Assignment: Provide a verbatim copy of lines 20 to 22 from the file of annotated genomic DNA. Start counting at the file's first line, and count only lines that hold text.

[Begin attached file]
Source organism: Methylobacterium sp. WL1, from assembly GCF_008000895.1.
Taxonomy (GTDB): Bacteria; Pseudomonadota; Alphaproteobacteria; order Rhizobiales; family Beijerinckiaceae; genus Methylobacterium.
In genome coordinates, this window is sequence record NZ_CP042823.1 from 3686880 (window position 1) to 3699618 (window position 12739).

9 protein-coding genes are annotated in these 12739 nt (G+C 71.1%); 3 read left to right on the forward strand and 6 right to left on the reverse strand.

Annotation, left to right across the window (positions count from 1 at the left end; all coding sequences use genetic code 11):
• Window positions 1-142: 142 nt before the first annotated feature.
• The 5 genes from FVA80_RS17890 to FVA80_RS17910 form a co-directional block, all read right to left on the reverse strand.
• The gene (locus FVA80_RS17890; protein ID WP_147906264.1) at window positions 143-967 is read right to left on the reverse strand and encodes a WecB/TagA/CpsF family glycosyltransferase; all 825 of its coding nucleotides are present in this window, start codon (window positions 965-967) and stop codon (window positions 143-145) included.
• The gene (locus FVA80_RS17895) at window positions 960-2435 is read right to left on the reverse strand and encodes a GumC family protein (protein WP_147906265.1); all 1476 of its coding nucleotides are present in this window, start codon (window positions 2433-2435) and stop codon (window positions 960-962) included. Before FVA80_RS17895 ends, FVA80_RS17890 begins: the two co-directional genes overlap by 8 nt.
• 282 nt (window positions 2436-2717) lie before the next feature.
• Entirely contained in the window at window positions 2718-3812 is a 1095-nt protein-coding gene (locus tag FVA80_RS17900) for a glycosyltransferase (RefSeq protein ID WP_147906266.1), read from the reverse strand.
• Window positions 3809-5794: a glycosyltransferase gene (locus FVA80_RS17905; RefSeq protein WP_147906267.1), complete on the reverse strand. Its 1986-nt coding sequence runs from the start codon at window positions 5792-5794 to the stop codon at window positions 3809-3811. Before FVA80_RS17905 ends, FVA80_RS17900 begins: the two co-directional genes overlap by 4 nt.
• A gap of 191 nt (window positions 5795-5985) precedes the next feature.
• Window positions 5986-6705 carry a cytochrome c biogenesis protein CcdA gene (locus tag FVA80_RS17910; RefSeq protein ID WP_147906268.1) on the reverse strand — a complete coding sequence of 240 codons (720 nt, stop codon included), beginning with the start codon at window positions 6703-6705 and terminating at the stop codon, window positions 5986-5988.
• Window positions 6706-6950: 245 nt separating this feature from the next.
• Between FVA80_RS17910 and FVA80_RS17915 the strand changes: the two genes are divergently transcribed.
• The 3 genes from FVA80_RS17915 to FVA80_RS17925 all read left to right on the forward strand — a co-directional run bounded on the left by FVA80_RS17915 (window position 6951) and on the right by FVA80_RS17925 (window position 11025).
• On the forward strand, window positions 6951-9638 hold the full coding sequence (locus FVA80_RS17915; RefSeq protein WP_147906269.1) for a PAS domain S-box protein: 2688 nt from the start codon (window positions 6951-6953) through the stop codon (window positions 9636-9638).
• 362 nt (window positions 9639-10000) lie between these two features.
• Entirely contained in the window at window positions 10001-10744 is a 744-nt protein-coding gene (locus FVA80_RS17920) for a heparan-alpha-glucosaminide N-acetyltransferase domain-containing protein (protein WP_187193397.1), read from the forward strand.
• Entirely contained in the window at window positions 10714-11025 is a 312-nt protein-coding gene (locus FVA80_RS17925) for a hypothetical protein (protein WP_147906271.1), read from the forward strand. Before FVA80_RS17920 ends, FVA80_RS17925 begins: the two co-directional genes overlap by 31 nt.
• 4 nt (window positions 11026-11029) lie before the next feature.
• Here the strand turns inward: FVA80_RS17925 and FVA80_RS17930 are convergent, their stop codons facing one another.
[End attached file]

• Entirely contained in the window at window positions 10001-10744 is a 744-nt protein-coding gene (locus FVA80_RS17920) for a heparan-alpha-glucosaminide N-acetyltransferase domain-containing protein (protein WP_187193397.1), read from the forward strand.
• Entirely contained in the window at window positions 10714-11025 is a 312-nt protein-coding gene (locus FVA80_RS17925) for a hypothetical protein (protein WP_147906271.1), read from the forward strand. Before FVA80_RS17920 ends, FVA80_RS17925 begins: the two co-directional genes overlap by 31 nt.
• 4 nt (window positions 11026-11029) lie before the next feature.